Motorists who received fines from the JMPD via ordinary mail between August 2010 and December 21, 2012 can apply to have them cancelled.
“Motorists may apply for cancellation and the city will cancel those fines,” Johannesburg Metropolitan Police Department (JMPD) Director Gerrie Gernicke told reporters on Thursday.
Motorists could fill in an Administrative Adjudication of Road Traffic Offences (Aarto) representation form found on the Aarto website or at any JMPD office.
Gernicke said members of the public who had already paid fines received by ordinary mail were not entitled to a refund.
“When you pay a fine, you have pleaded guilty to that fine… the public protector made a specific finding that no money would be reimbursed where people have paid an admission of guilt and paid their fines.”
Gernicke said the JMPD had complied with the public protector’s proposed remedial action for issuing infringement notices via ordinary mail instead of registered mail.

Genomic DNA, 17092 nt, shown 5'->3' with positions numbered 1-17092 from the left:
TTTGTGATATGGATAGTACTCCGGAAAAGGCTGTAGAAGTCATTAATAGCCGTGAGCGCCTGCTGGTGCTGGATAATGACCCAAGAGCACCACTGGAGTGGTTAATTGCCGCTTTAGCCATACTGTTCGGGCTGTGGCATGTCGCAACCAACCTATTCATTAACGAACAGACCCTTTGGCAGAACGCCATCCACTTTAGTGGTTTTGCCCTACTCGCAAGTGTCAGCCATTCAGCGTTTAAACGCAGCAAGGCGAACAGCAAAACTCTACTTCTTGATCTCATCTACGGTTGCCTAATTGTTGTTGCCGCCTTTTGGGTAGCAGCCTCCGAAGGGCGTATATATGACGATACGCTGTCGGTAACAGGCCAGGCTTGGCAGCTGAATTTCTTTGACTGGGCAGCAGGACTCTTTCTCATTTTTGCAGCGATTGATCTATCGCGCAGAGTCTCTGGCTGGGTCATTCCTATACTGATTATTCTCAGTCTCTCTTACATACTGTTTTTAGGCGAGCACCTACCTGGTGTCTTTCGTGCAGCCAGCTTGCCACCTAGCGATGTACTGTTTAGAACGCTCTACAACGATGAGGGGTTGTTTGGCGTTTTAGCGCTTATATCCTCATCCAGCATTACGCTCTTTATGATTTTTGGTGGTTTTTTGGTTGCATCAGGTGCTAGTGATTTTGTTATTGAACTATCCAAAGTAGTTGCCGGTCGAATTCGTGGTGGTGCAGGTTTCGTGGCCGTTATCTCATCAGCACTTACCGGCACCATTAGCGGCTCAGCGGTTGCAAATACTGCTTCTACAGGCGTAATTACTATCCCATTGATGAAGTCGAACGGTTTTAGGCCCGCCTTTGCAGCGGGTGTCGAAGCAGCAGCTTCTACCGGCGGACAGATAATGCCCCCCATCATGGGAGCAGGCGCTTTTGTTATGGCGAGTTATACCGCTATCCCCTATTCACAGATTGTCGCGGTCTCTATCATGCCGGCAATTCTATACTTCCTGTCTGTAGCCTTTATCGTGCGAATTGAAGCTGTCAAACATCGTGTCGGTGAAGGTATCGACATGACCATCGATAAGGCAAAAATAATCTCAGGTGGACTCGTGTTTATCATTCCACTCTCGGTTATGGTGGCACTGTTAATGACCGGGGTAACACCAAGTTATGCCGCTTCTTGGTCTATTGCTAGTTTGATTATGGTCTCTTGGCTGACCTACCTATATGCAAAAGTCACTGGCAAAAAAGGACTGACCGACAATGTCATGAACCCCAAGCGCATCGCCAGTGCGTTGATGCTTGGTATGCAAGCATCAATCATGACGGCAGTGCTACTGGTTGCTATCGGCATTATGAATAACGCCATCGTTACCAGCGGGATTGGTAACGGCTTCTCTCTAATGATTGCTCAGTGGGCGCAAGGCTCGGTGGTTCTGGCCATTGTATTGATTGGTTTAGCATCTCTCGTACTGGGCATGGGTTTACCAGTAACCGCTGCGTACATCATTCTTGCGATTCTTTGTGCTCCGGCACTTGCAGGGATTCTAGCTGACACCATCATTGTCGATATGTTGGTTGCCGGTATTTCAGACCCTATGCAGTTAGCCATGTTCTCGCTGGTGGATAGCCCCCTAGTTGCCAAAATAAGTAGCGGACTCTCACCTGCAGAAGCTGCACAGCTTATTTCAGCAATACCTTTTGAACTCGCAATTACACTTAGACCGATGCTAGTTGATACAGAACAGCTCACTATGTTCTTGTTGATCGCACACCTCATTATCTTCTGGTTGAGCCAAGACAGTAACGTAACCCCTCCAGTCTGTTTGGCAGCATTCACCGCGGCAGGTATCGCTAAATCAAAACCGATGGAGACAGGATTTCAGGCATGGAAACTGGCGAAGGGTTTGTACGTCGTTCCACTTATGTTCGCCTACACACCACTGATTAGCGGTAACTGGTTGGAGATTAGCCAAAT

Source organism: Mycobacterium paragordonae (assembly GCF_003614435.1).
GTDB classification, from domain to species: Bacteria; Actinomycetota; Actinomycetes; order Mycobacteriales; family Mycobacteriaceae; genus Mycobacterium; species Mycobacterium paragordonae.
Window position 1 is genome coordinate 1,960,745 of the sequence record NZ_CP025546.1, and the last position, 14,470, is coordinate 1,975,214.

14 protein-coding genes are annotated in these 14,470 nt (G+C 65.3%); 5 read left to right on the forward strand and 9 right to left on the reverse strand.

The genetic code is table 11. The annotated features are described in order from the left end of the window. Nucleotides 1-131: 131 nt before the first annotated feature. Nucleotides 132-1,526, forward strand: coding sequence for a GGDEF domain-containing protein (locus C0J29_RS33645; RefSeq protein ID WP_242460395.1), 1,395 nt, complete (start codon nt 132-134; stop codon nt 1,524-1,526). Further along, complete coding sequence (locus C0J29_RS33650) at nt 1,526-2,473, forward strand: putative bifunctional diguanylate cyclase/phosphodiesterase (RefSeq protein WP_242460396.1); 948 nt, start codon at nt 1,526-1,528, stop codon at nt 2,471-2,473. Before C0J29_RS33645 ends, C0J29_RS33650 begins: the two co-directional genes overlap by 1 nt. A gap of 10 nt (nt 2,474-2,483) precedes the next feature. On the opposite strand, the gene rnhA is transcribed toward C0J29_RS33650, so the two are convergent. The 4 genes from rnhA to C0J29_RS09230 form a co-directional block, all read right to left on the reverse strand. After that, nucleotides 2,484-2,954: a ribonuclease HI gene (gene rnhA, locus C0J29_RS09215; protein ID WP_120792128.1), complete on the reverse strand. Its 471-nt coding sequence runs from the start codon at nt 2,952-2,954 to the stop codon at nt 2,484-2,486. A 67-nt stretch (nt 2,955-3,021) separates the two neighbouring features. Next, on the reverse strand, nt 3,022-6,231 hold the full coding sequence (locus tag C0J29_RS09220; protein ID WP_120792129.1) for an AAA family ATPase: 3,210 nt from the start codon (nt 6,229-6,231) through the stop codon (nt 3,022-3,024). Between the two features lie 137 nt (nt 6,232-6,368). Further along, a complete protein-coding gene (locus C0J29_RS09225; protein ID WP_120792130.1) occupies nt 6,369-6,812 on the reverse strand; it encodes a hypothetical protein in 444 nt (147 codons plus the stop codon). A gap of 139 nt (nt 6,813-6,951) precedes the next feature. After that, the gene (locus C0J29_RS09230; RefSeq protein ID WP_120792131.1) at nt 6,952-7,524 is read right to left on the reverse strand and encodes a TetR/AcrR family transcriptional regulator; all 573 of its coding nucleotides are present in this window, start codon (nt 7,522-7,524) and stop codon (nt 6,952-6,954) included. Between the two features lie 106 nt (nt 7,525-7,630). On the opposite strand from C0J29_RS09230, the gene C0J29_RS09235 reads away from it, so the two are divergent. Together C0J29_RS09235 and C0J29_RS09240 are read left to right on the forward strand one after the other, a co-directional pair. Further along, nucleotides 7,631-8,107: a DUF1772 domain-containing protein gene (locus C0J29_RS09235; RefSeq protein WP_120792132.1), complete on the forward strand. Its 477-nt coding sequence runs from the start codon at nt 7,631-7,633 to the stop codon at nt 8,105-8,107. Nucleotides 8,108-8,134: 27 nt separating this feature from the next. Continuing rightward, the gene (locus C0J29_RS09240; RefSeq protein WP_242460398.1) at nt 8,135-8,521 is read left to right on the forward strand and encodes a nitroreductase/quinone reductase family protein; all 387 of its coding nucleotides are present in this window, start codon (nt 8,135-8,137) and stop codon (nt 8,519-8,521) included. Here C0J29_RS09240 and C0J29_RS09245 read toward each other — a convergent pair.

“JMPD has subsequently placed an apology in eight mainstream newspapers circulating in Johannesburg,” he said.
On December 18, Public Protector Thuli Madonsela said in a report the JMPD acted improperly when it sent fines by ordinary post instead of registered mail.
Gernicke warned the public and businesses to be aware of runners who asked for money to cancel fines on their behalf.
“The public must be very, very aware, because there are runners who are going to big companies and saying you’ve got R10,000 of fines outstanding, I can cancel those fines for R5000.
“They pay, not knowing the details and in fact those runners just put in a representation and the R10,000 is cancelled and they pocket the R5000 for themselves.”